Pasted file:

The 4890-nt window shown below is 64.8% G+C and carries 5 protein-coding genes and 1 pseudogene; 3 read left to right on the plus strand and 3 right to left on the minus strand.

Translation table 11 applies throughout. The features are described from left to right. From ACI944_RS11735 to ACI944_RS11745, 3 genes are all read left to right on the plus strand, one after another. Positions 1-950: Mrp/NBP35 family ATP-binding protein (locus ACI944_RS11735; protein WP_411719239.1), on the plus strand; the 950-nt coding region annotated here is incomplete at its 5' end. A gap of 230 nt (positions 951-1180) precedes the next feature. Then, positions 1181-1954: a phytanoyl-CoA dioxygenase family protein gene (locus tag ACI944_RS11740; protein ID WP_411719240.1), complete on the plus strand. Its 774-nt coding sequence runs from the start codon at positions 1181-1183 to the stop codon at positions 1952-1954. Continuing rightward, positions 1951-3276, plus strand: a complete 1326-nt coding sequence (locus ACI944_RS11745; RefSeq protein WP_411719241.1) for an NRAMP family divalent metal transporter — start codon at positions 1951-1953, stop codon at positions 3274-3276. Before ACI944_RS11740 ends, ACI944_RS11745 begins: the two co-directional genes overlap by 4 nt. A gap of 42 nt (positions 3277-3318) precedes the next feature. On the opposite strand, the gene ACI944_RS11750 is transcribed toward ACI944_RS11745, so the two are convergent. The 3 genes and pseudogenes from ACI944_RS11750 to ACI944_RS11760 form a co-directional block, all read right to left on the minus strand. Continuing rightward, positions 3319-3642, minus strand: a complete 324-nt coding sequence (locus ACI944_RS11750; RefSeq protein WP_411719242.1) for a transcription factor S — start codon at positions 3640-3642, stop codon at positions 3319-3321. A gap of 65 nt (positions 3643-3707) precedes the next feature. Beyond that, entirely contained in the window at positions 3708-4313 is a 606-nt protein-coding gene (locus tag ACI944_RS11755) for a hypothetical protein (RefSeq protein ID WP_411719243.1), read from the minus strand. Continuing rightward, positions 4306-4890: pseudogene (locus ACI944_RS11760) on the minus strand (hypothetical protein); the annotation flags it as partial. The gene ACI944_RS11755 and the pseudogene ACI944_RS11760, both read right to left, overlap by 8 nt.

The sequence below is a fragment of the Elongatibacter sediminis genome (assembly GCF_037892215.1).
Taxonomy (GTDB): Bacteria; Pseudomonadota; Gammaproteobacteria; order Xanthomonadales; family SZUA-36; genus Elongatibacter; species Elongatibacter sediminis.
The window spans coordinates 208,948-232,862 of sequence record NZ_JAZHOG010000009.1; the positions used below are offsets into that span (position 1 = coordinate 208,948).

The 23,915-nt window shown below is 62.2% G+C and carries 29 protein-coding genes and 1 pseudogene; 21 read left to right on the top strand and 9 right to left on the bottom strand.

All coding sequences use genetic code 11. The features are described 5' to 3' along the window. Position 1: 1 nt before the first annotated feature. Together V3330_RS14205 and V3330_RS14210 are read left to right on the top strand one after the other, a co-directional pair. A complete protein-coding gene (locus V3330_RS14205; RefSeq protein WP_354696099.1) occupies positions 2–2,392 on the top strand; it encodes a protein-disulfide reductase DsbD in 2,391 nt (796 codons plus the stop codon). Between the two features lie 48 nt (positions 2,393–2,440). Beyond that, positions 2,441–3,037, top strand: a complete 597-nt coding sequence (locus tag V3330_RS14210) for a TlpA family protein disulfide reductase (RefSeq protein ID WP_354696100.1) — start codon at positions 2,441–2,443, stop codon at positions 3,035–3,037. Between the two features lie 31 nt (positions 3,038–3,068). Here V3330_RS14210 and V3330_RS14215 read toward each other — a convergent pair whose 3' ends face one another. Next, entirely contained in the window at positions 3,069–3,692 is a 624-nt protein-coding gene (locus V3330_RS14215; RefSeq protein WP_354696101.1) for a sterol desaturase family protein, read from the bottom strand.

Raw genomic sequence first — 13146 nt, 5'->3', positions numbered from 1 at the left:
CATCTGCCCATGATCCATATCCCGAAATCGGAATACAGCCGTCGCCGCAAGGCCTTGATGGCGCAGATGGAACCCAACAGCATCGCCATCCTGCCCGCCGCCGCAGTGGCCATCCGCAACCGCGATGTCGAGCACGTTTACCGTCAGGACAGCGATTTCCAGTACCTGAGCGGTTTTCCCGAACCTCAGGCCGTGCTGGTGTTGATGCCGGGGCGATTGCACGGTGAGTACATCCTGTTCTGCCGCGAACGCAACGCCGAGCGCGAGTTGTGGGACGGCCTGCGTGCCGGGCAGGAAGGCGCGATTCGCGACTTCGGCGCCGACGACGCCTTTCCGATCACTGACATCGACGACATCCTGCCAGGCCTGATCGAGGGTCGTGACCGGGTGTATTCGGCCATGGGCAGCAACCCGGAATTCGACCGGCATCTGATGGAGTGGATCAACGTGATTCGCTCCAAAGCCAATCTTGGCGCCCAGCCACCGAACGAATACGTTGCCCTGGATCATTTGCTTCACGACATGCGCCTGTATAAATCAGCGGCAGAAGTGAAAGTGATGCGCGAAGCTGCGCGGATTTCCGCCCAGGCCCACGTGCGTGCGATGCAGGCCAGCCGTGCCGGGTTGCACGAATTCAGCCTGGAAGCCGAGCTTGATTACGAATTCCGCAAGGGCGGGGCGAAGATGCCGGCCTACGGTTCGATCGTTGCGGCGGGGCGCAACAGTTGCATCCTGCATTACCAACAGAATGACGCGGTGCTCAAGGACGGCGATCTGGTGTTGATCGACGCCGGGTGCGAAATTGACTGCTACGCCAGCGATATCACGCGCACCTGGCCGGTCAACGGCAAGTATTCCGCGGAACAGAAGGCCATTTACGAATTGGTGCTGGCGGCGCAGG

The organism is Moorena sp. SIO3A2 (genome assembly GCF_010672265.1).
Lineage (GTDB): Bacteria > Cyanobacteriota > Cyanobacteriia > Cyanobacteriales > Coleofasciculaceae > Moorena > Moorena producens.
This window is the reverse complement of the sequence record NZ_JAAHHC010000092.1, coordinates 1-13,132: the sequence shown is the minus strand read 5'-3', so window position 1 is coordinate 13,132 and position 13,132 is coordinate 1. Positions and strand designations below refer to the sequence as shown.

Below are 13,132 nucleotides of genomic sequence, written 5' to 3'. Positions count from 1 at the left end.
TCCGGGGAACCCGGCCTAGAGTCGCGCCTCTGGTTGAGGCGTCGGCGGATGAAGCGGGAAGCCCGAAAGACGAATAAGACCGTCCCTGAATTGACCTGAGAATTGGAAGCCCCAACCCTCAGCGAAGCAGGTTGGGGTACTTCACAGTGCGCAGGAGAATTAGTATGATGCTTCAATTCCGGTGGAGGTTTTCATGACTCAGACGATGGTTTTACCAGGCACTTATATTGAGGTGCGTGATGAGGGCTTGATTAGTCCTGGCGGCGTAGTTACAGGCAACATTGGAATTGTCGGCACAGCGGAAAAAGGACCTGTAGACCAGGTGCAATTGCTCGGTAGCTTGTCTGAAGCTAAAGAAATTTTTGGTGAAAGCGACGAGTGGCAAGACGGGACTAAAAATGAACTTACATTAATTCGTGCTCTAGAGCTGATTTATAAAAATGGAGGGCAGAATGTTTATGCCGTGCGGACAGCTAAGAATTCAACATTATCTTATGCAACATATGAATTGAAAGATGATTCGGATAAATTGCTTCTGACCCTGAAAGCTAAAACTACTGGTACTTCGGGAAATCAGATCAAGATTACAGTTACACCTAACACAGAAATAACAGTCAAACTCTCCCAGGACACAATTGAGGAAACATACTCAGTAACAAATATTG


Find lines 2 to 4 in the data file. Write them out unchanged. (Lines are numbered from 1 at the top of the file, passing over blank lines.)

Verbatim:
Translation table 11 applies throughout. The features are described from left to right. From ACI944_RS11735 to ACI944_RS11745, 3 genes are all read left to right on the plus strand, one after another. Positions 1-950: Mrp/NBP35 family ATP-binding protein (locus ACI944_RS11735; protein WP_411719239.1), on the plus strand; the 950-nt coding region annotated here is incomplete at its 5' end. A gap of 230 nt (positions 951-1180) precedes the next feature. Then, positions 1181-1954: a phytanoyl-CoA dioxygenase family protein gene (locus tag ACI944_RS11740; protein ID WP_411719240.1), complete on the plus strand. Its 774-nt coding sequence runs from the start codon at positions 1181-1183 to the stop codon at positions 1952-1954. Continuing rightward, positions 1951-3276, plus strand: a complete 1326-nt coding sequence (locus ACI944_RS11745; RefSeq protein WP_411719241.1) for an NRAMP family divalent metal transporter — start codon at positions 1951-1953, stop codon at positions 3274-3276. Before ACI944_RS11740 ends, ACI944_RS11745 begins: the two co-directional genes overlap by 4 nt. A gap of 42 nt (positions 3277-3318) precedes the next feature. On the opposite strand, the gene ACI944_RS11750 is transcribed toward ACI944_RS11745, so the two are convergent. The 3 genes and pseudogenes from ACI944_RS11750 to ACI944_RS11760 form a co-directional block, all read right to left on the minus strand. Continuing rightward, positions 3319-3642, minus strand: a complete 324-nt coding sequence (locus ACI944_RS11750; RefSeq protein WP_411719242.1) for a transcription factor S — start codon at positions 3640-3642, stop codon at positions 3319-3321. A gap of 65 nt (positions 3643-3707) precedes the next feature. Beyond that, entirely contained in the window at positions 3708-4313 is a 606-nt protein-coding gene (locus tag ACI944_RS11755) for a hypothetical protein (RefSeq protein ID WP_411719243.1), read from the minus strand. Continuing rightward, positions 4306-4890: pseudogene (locus ACI944_RS11760) on the minus strand (hypothetical protein); the annotation flags it as partial. The gene ACI944_RS11755 and the pseudogene ACI944_RS11760, both read right to left, overlap by 8 nt.

The sequence below is a fragment of the Elongatibacter sediminis genome (assembly GCF_037892215.1).
Taxonomy (GTDB): Bacteria; Pseudomonadota; Gammaproteobacteria; order Xanthomonadales; family SZUA-36; genus Elongatibacter; species Elongatibacter sediminis.